BATTLE OF THE BANDS: “(Ghost) Riders In The Sky,” Instrumental Versions


Welcome to Round 2 of battles featuring the Stan Jones tune “(Ghost) Riders In The Sky: A Cowboy Legend.” In our last battle, we had two vocal performances, Burl Ives and Frank Ifield, and you chose Burl’s version. In this round, we’re featuring instrumental versions, specifically versions featuring guitar work. So let’s get down to it…

CONTESTANT #1: Duane Eddy Duane, perhaps best known for “Rebel Rouser,”, did the song on his 1996 album Ghost Rider. Jim Horn is featured on saxophone.

CONTESTANT #2: The Ramrods The Ramrods were from The Nutmeg State (and appear to have chosen their name from one of Duane Eddy’s hits from 1958). They released this version in late 1960. It climbed to #30 in early 1961 and was a “Pick of the Week” in Cash Box magazine.

You know what to do now: give both versions a spin, decide which one you like better, and tell me which it is and why in the comments below. Then, stop over at Stephen T. McCarthy’s Battle of the Bands and look in the right column, where he has a clickable list of all the other blogs that might be having a Battle of the Bands today, and check them out.

I’ll announce the winner next Friday, December 22 (also known as Christmas Eve Eve Eve), so be sure and get your vote to me by then. The lines are now open. Good luck to Duane Eddy and The Ramrods!

14 thoughts on “BATTLE OF THE BANDS: “(Ghost) Riders In The Sky,” Instrumental Versions

  1. I’m going to go with Duane Eddy, but the clear winner would be any version with vocals. I don’t think this songs works as an instrumental. I treated myself to the video from “Blues brothers 2000”

    Liked by 1 person

  2. Sorry to have missed your previous battle. I love this song! Duane Eddy’s version was a bit too subtle for my taste. The Ramrods were more dramatic about it, which attracted me more. Please give my vote to The Ramrods.


  3. I could certainly hear Duane Eddy’s influence in the Ramrods’ version. For a moment I have expected Johnny Cash to start singing. Their version is very good.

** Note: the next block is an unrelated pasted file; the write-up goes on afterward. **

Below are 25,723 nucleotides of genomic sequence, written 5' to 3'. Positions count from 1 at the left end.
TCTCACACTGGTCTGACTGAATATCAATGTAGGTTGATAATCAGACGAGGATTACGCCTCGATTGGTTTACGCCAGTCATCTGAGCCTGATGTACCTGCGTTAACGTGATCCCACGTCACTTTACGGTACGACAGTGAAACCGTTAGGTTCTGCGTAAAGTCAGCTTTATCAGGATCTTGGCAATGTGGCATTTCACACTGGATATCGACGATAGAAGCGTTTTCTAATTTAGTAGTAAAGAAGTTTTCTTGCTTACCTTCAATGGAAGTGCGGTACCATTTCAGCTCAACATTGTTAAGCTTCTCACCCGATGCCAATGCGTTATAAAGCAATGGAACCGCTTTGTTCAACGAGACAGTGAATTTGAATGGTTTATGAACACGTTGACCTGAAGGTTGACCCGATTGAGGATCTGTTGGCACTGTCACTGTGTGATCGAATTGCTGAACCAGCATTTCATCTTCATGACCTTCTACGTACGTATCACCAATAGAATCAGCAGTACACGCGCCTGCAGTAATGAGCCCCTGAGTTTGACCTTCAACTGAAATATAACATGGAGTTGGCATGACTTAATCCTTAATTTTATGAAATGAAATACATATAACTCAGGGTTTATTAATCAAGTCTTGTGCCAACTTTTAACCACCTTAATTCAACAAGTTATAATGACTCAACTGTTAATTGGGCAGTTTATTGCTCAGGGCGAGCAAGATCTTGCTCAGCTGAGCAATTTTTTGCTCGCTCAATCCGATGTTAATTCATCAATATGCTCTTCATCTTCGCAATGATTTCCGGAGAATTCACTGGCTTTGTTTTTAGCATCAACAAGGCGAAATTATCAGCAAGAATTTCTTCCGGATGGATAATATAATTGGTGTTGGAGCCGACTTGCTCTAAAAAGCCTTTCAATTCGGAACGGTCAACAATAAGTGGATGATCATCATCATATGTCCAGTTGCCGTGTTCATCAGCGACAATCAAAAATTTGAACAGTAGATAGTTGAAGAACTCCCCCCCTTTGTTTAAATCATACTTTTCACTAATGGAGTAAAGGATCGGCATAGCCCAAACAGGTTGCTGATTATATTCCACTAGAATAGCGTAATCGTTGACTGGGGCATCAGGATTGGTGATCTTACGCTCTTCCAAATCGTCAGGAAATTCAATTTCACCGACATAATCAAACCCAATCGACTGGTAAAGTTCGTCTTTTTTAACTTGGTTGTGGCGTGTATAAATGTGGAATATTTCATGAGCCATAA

However, I preferred the variation and scope of the Eddy version. The sax was an interesting touch. I also liked that steady acoustic guitar backing. The accompanying ghost town video was pretty neat too and quite appropriate.

    Give a vote to Duane Eddy for me.

    Tossing It Out


  4. Well, damn, JOHN, for the second week in a row you’ve made it tough on me! The problem is that I love this song and have NEVER heard a single recording of it that I didn’t like.

    Both of these are excellent (and both have cool videos to go with them), and quite honestly, I could vote for either one depending upon my mood at the time. Duane Eddy’s is more subtle and mystically moody; The Ramrods go full bore with the dramatic approach and you can almost smell the dust!

    Truly, I could prefer EITHER ONE OF THESE at different times, depending upon how I’m felt at the moment I listened to them. For this morning, however, I think I’ll go with the smell of DUST & OLD LEATHER.

    One song, four competitors, and two great BOTB contests in a row!

    ~ D-FensDogG
    STMcC Presents ‘Battle Of The Bands’


  5. John,

    This is song is great in an instrumental arrangement. I enjoyed both versions very much and was pretty set to go with Duane Eddy but then I went back for a second listen and that’s when I realized that it lacked that “dust in the air” present in the second rendition. So, give my vote to The Ramrods. LOL, I just saw that Stephen said something similar to me. 😀


  6. This is an excellent song, and sounds as good as an instrumental as with vocals. Though, I doubt anybody sang this as well as Johnny Cash. He used an orchestra in the background, I think. The best all instrumental version I’ve heard used brass and horns – quite possibly the Tijuana Brass. I’ve heard a female sing this song before, can’t remember who or when, but a woman singing this is just wrong.

    As for this battle, I’ve voting for the Ramrods. I like the deeper acoustic guitar, the subtle accompanying instruments, the cattle and calls. This is such an active song, it almost demands sound effects.


  7. This is a toughie for me since I love the vocal version. Diane Eddy’s version is good but it dragged on a bit. The Ramrods were good but the cow mooing was distracting. In the end I go wit( the Ramrods because their version was more engaging and fun and held my interest


  8. AWWWWWW, so close in my mind…it’s a hard choice. For the sheer vibe of it, I like Duane Eddy better – but like STMcC, I could go either way, really. I’m not so crazy about the sax part that someone mentioned, but other than that, both are good. As I have to choose, Duane Eddy gets it today…but maybe not tomorrow. Depends on my mood.

    Merry Christmas, Buddy!


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